Welcome to the Access & Identity Management Handbook 2019. We’re publishing this in January as opposed to our traditional end-of-year publishing schedule to make sure you have some bed-time reading for the start of the year. If you have the physical magazine in your hands, you’ll be glad to know it was designed to operate during rolling blackouts (or ‘load shedding’ to be politically correct).
Last year was a tough one for most of the security industry in Africa, and the world for that matter, so let’s hope 2019 sees an about-turn in the budget restrictions we have become accustomed to, although Eskom seems hell-bent on making sure the South African economy hits the bottom and starts digging. This is, however, a good time to be in the candle business.
This year’s handbook contains articles covering a variety of topics, but there is one common thread among almost all of them, the way in which the IT industry is now a part of physical access control and will play a greater role going forward. Whether its access based on the IP protocol, cloud and hosted technologies, cyber security or the greater role of IT personnel in access control decisions, IT has moved in and traditional physical access control is very much a converged industry today.
That is not to say there is no future for the physical access control manufacturers, integrators and installers, far from it. The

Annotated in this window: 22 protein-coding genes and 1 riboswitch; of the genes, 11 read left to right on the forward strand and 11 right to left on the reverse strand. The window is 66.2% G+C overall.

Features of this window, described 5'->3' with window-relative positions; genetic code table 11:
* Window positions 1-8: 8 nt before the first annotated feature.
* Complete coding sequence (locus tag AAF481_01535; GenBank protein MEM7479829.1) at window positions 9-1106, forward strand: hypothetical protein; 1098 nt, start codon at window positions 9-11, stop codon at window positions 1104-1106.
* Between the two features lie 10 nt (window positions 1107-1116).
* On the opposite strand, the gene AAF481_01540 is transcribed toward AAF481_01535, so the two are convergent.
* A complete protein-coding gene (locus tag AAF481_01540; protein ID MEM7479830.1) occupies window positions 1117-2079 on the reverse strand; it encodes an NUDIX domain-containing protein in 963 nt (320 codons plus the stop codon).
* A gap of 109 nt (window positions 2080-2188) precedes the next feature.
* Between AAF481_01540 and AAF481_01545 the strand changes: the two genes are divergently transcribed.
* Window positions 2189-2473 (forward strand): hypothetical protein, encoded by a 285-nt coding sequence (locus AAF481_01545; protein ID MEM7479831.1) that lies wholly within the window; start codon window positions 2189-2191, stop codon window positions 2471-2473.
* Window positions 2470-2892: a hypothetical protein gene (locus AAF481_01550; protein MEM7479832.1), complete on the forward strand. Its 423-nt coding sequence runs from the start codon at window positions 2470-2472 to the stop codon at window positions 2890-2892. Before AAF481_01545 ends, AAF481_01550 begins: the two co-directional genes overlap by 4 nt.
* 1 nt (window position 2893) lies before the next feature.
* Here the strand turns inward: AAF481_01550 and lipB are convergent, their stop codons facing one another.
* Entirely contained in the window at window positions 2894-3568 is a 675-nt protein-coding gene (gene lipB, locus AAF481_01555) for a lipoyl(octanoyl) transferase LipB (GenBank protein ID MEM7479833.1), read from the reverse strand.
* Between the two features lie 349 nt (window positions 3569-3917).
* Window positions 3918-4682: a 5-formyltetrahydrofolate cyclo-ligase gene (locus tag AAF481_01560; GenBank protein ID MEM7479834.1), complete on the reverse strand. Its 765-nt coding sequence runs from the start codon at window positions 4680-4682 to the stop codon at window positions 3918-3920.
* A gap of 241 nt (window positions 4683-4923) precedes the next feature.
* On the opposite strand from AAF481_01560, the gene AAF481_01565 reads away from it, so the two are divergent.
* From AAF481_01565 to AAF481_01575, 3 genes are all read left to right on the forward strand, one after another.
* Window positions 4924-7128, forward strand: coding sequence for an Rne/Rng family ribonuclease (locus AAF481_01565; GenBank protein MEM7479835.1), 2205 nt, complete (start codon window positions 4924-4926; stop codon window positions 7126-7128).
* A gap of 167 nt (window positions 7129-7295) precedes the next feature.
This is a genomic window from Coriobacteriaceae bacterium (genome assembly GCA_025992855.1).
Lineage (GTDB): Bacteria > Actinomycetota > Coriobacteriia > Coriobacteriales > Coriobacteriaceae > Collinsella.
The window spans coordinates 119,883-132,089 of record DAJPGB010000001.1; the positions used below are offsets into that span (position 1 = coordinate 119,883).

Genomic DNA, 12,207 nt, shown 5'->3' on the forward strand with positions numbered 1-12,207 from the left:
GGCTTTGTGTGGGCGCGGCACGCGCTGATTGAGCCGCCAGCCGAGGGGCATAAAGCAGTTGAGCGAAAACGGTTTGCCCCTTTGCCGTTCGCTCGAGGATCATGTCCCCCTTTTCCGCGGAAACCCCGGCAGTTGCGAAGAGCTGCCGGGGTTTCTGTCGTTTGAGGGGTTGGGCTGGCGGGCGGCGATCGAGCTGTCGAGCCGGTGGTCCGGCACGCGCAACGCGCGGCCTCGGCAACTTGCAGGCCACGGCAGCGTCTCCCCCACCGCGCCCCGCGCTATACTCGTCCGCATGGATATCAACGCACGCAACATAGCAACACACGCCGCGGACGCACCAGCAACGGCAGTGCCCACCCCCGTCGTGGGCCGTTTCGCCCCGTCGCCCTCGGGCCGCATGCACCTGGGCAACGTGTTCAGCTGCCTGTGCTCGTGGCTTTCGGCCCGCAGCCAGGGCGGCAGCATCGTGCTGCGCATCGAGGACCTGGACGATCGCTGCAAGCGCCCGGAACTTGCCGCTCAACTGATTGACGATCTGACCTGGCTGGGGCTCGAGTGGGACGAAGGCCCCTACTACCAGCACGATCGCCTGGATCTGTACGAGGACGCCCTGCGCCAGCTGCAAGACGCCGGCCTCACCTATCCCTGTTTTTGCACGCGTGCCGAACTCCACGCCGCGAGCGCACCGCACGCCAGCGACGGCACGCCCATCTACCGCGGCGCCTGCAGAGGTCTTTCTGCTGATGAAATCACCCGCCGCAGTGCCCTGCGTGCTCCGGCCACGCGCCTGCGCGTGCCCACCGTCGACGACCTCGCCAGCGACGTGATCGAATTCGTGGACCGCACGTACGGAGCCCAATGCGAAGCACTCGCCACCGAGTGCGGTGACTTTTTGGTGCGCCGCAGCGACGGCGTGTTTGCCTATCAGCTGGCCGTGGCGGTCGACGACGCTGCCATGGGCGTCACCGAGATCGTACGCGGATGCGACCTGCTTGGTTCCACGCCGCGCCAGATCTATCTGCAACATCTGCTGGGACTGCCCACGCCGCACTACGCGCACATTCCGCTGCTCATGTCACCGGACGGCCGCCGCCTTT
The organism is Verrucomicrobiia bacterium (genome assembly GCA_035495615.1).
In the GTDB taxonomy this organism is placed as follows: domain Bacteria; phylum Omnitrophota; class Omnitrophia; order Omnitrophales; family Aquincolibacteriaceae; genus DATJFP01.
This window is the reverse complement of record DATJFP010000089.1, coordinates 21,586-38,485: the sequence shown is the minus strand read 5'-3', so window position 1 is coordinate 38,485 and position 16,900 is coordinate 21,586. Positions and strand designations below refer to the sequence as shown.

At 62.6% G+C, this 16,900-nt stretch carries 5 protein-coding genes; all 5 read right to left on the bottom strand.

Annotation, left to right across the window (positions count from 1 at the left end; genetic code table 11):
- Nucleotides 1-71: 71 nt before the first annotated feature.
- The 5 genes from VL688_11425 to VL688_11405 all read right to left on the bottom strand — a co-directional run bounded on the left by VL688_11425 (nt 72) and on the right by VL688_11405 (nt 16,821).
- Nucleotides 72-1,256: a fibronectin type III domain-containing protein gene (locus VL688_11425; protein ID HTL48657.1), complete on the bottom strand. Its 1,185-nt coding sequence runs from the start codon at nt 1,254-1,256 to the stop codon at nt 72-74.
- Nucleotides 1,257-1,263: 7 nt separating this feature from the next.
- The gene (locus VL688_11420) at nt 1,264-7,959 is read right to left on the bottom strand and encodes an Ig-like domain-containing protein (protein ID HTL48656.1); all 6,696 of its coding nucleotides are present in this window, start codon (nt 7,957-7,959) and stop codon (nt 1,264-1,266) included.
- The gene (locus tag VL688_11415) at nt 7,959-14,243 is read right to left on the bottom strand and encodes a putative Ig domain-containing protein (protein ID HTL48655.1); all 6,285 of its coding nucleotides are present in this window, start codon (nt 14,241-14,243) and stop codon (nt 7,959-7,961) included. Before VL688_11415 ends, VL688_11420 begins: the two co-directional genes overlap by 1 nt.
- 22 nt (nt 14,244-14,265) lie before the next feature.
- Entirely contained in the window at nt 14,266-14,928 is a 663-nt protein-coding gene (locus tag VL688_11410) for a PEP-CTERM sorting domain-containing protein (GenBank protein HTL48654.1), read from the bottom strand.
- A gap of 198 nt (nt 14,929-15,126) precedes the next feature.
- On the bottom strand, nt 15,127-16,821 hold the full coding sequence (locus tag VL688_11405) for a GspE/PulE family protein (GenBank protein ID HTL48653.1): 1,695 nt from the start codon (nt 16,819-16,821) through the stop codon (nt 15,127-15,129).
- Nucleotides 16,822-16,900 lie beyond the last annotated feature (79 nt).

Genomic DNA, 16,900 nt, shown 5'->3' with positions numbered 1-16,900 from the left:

society we live in requires securely controlled access from the home to business and even restricted government and national utility installations – not that anyone wants to steal any outdated Eskom equipment, but the concept remains. The difference is these systems need to be integrated and interoperate with the digital world, hence the need for IT skills. And I think the need for cyber security skills is a given in whatever industry you are in these days.
In one of our articles we cover a webinar HID Global broadcast in which it showed how IT departments are getting involved in physical access control decisions, even to the point of specifying equipment, so we are not merely hyping the convergence idea because it sounds trendy. We also cover the whole concept of the full convergence of physical and logical access, something most people see as a given for the future, but one which nobody seems to know exactly how to accomplish as your traditional physical security people are a different species from your traditional IT people. It’s been said they don’t actually speak the same language.
Nonetheless, convergence will happen as more security risks involve physical security products and installations as an easy way to get into the corporate network (not that IT departments have anything to boast about when it comes to security). Perhaps a new breed of converged access control specialists will emerge to change the industry for the better, or we can all rely on Eskom to ensure that cyber risks are nullified (because computers don’t work on candle power), but then we will still need physical access experts to control the flow of people.
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